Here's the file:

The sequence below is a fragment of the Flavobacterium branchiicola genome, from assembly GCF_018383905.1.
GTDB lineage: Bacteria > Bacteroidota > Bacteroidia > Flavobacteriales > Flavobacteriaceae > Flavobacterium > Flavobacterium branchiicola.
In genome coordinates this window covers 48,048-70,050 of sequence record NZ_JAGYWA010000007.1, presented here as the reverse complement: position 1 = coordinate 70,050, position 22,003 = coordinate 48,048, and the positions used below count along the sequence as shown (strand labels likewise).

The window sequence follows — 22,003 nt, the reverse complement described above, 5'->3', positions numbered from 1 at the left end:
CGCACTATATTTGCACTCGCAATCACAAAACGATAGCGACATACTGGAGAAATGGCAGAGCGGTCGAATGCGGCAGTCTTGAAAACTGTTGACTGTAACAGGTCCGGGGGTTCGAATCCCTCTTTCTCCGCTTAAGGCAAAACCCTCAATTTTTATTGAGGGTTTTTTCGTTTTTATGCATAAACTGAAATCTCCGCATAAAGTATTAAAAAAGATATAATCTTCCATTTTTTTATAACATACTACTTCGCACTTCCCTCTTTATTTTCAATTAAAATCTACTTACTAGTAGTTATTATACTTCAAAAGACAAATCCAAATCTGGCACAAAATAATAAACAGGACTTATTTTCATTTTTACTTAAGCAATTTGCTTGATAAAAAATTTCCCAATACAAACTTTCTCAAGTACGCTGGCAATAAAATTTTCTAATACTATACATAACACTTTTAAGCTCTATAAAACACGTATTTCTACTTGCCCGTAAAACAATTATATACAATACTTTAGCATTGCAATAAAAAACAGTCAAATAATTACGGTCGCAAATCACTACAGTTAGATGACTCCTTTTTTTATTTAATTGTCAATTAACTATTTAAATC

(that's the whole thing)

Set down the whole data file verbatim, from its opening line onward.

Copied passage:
The sequence below is a fragment of the Flavobacterium branchiicola genome, from assembly GCF_018383905.1.
GTDB lineage: Bacteria > Bacteroidota > Bacteroidia > Flavobacteriales > Flavobacteriaceae > Flavobacterium > Flavobacterium branchiicola.
In genome coordinates this window covers 48,048-70,050 of sequence record NZ_JAGYWA010000007.1, presented here as the reverse complement: position 1 = coordinate 70,050, position 22,003 = coordinate 48,048, and the positions used below count along the sequence as shown (strand labels likewise).

The window sequence follows — 22,003 nt, the reverse complement described above, 5'->3', positions numbered from 1 at the left end:
CGCACTATATTTGCACTCGCAATCACAAAACGATAGCGACATACTGGAGAAATGGCAGAGCGGTCGAATGCGGCAGTCTTGAAAACTGTTGACTGTAACAGGTCCGGGGGTTCGAATCCCTCTTTCTCCGCTTAAGGCAAAACCCTCAATTTTTATTGAGGGTTTTTTCGTTTTTATGCATAAACTGAAATCTCCGCATAAAGTATTAAAAAAGATATAATCTTCCATTTTTTTATAACATACTACTTCGCACTTCCCTCTTTATTTTCAATTAAAATCTACTTACTAGTAGTTATTATACTTCAAAAGACAAATCCAAATCTGGCACAAAATAATAAACAGGACTTATTTTCATTTTTACTTAAGCAATTTGCTTGATAAAAAATTTCCCAATACAAACTTTCTCAAGTACGCTGGCAATAAAATTTTCTAATACTATACATAACACTTTTAAGCTCTATAAAACACGTATTTCTACTTGCCCGTAAAACAATTATATACAATACTTTAGCATTGCAATAAAAAACAGTCAAATAATTACGGTCGCAAATCACTACAGTTAGATGACTCCTTTTTTTATTTAATTGTCAATTAACTATTTAAATC